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Home / World / Taliban assault, disperse female protesters in Kabul

Taliban assault, disperse female protesters in Kabul

A small group of women rallied in the Afghan capital for the first time in months, demanding a return of their freedoms
Witnesses described how women were fired upon and the beaten by Taliban forces
Witnesses described how women were fired upon and the beaten by Taliban forces
Deutsche Welle

Deutsche Welle   |   Published 13.08.22, 05:10 PM

Taliban forces on Saturday attacked and stopped a peaceful protest by dozens of women in Kabul, who were calling for a restoration of the rights they had obtained under the previous Western-backed government.

Staging their first rally in months, the group of about 40 women chanted slogans such as "food, work and freedom."

The women were making reference to the severe hunger crisis affecting Afghanistan since the Taliban took control last August, alongside curbs on women working, education and movement rights.

"Justice, justice. We're fed up with ignorance," they chanted, many not wearing face veils.

Protesters fired at, then beaten

Social media images showed Taliban forces firing warning shots and physically assaulting the women to disperse their gathering in the heart of the city, near the Education Ministry building.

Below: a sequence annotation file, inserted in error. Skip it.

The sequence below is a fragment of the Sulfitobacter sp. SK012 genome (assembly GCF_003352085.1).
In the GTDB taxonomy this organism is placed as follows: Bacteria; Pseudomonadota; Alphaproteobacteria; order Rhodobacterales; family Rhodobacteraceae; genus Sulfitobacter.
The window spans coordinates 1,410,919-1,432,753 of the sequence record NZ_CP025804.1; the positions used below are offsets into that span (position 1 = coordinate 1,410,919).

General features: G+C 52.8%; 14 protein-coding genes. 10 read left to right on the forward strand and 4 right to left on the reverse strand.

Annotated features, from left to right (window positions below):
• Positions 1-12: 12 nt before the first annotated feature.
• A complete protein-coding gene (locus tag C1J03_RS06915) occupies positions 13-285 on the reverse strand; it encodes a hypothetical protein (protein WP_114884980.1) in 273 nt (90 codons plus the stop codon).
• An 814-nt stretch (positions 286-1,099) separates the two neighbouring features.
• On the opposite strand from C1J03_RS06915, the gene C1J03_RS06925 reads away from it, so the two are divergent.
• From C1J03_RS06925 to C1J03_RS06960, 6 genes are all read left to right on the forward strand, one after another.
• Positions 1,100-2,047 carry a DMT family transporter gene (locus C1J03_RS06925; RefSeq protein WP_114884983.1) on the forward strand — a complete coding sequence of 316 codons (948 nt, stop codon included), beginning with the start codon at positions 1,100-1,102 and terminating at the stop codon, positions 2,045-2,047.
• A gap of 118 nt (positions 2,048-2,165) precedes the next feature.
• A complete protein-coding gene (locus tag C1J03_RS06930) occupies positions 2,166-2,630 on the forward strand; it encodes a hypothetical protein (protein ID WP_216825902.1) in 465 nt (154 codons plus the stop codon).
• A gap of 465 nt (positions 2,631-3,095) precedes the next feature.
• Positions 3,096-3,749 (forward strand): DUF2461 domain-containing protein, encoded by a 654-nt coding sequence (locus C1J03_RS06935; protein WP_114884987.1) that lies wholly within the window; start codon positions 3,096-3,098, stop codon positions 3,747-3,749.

Another video clip showed a small group of women cornered by the troops in a closed place. Some were beaten by Taliban fighters with their rifle butts.

DW correspondent Sandra Petersmann shared footage of both the protest and a separate video where the sound of Taliban gunfire can be heard as women flee.

 

"Unfortunately, the Taliban from the intelligence service came and fired in the air," said Zholia Parsi, one of the organizers of the march. "They dispersed the girls, tore our banners and confiscated the mobile phones of many girls."

Women's movement curtailed

The Taliban seized Kabul on August 15, 2021, hours after the last US troops withdrew and the democratically elected Afghan government crumbled.

The hard-line Islamists had promised a softer version of the harsh Islamist rule that characterized their first regime from 1996 to 2001.

But many restrictions have been reimposed, especially on women.

Tens of thousands of girls have been shut out of secondary schools, while women have been barred from returning to many civil service jobs.

Women have also been banned from traveling alone on long trips and can only visit public gardens and parks in the capital on days separate from men.

In May, women were ordered to fully cover themselves in public, including their faces — ideally with an all-encompassing burqa.

The United Nations and rights groups have repeatedly slammed the Taliban and no country has recognized their de facto government.

After the Taliban regained control last year, the US and EU imposed severe sanctions against Afghanistan.

The punitive measures, along with the country's ruined international standing, caused a deep economic crisis that has left the population facing severe food and medicine shortages.



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